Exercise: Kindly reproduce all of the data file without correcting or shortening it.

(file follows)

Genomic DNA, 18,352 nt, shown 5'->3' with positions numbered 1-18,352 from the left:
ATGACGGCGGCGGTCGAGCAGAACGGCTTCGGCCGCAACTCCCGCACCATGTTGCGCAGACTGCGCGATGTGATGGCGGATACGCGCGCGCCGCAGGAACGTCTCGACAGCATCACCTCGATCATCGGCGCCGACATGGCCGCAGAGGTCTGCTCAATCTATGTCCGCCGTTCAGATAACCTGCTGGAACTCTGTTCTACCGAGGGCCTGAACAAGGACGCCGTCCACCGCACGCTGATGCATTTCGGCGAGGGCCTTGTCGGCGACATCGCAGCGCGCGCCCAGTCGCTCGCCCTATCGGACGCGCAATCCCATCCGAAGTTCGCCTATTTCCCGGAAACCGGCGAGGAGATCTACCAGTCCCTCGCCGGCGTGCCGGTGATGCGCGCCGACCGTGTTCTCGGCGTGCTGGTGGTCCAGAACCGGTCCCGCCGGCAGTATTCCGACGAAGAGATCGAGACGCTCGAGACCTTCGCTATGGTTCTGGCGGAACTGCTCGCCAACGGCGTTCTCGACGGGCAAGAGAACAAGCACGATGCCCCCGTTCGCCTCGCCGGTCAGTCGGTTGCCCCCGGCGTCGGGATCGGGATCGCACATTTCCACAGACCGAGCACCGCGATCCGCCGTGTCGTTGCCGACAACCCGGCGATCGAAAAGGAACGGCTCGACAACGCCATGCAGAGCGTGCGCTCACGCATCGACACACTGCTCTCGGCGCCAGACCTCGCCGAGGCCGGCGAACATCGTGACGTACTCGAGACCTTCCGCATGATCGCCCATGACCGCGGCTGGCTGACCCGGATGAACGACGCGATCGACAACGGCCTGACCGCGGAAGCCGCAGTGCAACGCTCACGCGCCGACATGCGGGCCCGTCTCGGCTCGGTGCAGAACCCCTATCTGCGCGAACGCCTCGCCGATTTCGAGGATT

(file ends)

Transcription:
Genomic DNA, 18,352 nt, shown 5'->3' with positions numbered 1-18,352 from the left:
ATGACGGCGGCGGTCGAGCAGAACGGCTTCGGCCGCAACTCCCGCACCATGTTGCGCAGACTGCGCGATGTGATGGCGGATACGCGCGCGCCGCAGGAACGTCTCGACAGCATCACCTCGATCATCGGCGCCGACATGGCCGCAGAGGTCTGCTCAATCTATGTCCGCCGTTCAGATAACCTGCTGGAACTCTGTTCTACCGAGGGCCTGAACAAGGACGCCGTCCACCGCACGCTGATGCATTTCGGCGAGGGCCTTGTCGGCGACATCGCAGCGCGCGCCCAGTCGCTCGCCCTATCGGACGCGCAATCCCATCCGAAGTTCGCCTATTTCCCGGAAACCGGCGAGGAGATCTACCAGTCCCTCGCCGGCGTGCCGGTGATGCGCGCCGACCGTGTTCTCGGCGTGCTGGTGGTCCAGAACCGGTCCCGCCGGCAGTATTCCGACGAAGAGATCGAGACGCTCGAGACCTTCGCTATGGTTCTGGCGGAACTGCTCGCCAACGGCGTTCTCGACGGGCAAGAGAACAAGCACGATGCCCCCGTTCGCCTCGCCGGTCAGTCGGTTGCCCCCGGCGTCGGGATCGGGATCGCACATTTCCACAGACCGAGCACCGCGATCCGCCGTGTCGTTGCCGACAACCCGGCGATCGAAAAGGAACGGCTCGACAACGCCATGCAGAGCGTGCGCTCACGCATCGACACACTGCTCTCGGCGCCAGACCTCGCCGAGGCCGGCGAACATCGTGACGTACTCGAGACCTTCCGCATGATCGCCCATGACCGCGGCTGGCTGACCCGGATGAACGACGCGATCGACAACGGCCTGACCGCGGAAGCCGCAGTGCAACGCTCACGCGCCGACATGCGGGCCCGTCTCGGCTCGGTGCAGAACCCCTATCTGCGCGAACGCCTCGCCGATTTCGAGGATT